As the number of reported vaping-linked lung illnesses has eclipsed 2,500, CDC researchers are narrowing in on a likely cause for the vast majority of cases.
CDC data updated Tuesday shows the number of reported hospitalized cases of a lung illness officials believe is linked to e-cigarette use and vaping, dubbed EVALI, reached 2,561 as of Dec. 27, 2019. There were 55 confirmed deaths related to the vaping-illness as of Dec. 27, 2019, according to CDC. Cases of the illness have been reported in all 50 states, Washington, D.C., and two U.S. territories, with deaths confirmed in 27 states and the District of Columbia.
CDC last month released four separate reports highlighting new data on the vaping-linked illness. Based on that data, Anne Schuchat, CDC's principal deputy director, said the agency has determined that the majority of cases of EVALI "can be attributed to exposure to [tetrahydrocannabinol (THC)]-containing vaping products [with] vitamin E acetate."
For one report published in the New England Journal of Medicine, researchers analyzed lung fluid samples from 51 patients with EVALI in 16 states, a majority of whom used THC-containing vaping products, as well as lung fluid samples from 99 healthy patients who either vaped only nicotine, exclusively smoked traditional cigarettes, or did not ever vape or smoke.
The researchers found vitamin E acetate in 48 of the 51 lung fluid samples from patients with EVALI, but found no presence of vitamin E acetate in the lung fluid samples of healthy patients. According to the Washington Post, the findings reinforce officials' already-presumed connection between vitamin E acetate and EVALI.
However, Schuchat said CDC has not ruled out other potential culprits for the illness.
For instance, researchers in a separate report published in the New England Journal of Medicine said the release of new-generation e-cigarettes containing nicotine salts—which allow users to inhale higher levels of nicotine with less irritation to the throat than other substances—could have contributed to cases of the illness. The researchers, who examined data on ED visits from the National Syndromic Surveillance Program, found that ED visits for vaping-related lung injuries surged in June 2019, reached a peak in September 2019, and then started to decline. The researchers noted a number of factors might have led to the surge in EVALI cases, including an increase in the use of e-cigarettes containing nicotine among U.S. high school students, as well as increased use of e-cigarettes containing nicotine salts.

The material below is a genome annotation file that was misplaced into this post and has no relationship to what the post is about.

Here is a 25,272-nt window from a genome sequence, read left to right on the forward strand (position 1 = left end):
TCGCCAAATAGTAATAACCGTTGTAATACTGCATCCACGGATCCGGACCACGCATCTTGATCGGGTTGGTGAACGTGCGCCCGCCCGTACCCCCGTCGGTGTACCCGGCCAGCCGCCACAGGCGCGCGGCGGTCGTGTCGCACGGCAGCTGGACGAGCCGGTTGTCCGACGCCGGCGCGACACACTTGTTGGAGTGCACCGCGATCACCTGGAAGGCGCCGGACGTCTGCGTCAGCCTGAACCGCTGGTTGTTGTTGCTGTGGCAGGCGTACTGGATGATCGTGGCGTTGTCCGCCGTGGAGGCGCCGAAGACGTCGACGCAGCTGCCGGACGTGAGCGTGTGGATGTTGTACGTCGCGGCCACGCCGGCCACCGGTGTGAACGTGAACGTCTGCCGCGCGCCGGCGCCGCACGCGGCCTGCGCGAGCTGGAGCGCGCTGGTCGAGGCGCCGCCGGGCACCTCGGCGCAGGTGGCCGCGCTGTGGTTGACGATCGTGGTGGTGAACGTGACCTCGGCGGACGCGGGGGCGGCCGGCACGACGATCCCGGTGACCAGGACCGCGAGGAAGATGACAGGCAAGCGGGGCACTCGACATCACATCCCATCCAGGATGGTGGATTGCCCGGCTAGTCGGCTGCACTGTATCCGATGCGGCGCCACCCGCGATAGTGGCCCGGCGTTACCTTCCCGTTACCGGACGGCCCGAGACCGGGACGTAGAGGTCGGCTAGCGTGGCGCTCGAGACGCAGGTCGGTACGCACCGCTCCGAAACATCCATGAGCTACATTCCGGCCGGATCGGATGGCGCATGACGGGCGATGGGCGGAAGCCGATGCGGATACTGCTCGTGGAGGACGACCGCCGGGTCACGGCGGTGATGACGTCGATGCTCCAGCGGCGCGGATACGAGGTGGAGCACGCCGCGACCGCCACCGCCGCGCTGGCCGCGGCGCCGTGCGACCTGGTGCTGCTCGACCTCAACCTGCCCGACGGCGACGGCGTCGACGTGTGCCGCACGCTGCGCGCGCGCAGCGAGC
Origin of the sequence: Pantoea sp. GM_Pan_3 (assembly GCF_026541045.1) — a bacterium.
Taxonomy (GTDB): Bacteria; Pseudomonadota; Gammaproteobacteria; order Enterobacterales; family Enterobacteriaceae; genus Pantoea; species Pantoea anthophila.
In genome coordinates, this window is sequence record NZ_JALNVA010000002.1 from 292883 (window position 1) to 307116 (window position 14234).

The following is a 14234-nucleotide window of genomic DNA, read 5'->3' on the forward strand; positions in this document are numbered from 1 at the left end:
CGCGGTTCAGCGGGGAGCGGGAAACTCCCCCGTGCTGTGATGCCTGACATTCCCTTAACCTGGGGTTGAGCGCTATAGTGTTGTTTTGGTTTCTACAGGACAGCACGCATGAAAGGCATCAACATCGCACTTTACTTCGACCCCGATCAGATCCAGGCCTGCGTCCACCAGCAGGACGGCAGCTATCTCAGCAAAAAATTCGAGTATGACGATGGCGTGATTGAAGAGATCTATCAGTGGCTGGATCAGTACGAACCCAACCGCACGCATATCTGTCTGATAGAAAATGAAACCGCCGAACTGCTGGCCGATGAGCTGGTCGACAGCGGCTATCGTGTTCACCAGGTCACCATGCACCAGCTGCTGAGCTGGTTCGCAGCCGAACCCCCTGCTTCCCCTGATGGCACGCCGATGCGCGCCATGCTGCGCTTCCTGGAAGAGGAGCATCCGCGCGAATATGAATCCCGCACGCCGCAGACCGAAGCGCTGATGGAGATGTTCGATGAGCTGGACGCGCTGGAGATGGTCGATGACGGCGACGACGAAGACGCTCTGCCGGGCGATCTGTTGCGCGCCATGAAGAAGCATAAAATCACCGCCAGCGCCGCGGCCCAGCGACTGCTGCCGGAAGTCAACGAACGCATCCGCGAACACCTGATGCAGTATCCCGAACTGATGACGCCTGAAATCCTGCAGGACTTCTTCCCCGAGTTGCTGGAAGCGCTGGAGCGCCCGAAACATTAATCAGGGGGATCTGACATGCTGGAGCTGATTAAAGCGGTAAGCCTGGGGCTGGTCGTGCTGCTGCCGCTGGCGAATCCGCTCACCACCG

Schuchat said CDC is continuing to investigate the illness and the health effects of e-cigarettes, including the effects of inhaling the aerosol and gases released by e-cigarette fluids.
Meanwhile, CDC in a Morbidity and Mortality Weekly Report (MMWR) published last month noted that 31 of the 1,139 hospitalized patients with EVALI who were discharged by Oct. 31, 2019, had to return to the hospital within a median time of four days after their initial discharge, and seven of the 1,139 patients died within about three days of their initial discharge. Federal health officials said EVALI patients with a history of chronic conditions such as diabetes, heart disease, and respiratory problems were more likely to be readmitted to the hospital, and patients ages 50 and older were more likely to die after being discharged.
Schuchat said it is unclear whether the patients who were readmitted or died had started vaping again after their initial discharge.
Based on the latest data, CDC in a separate MMWR published last month updated its recommendations for clinicians treating patients with EVALI. The agency now recommends that providers conduct an inpatient follow up with EVALI patients who had been hospitalized within two days of the patients' discharge (Weixel, The Hill, 12/31/19; Sibi Joseph, Reuters, 12/31/19; Sun, Washington Post, 12/20/19; Harris, "Shots," NPR, 12/20/19; O'Donnell/Alltucker, USA Today, 12/20/19; Grady, New York Times, 12/20/19).
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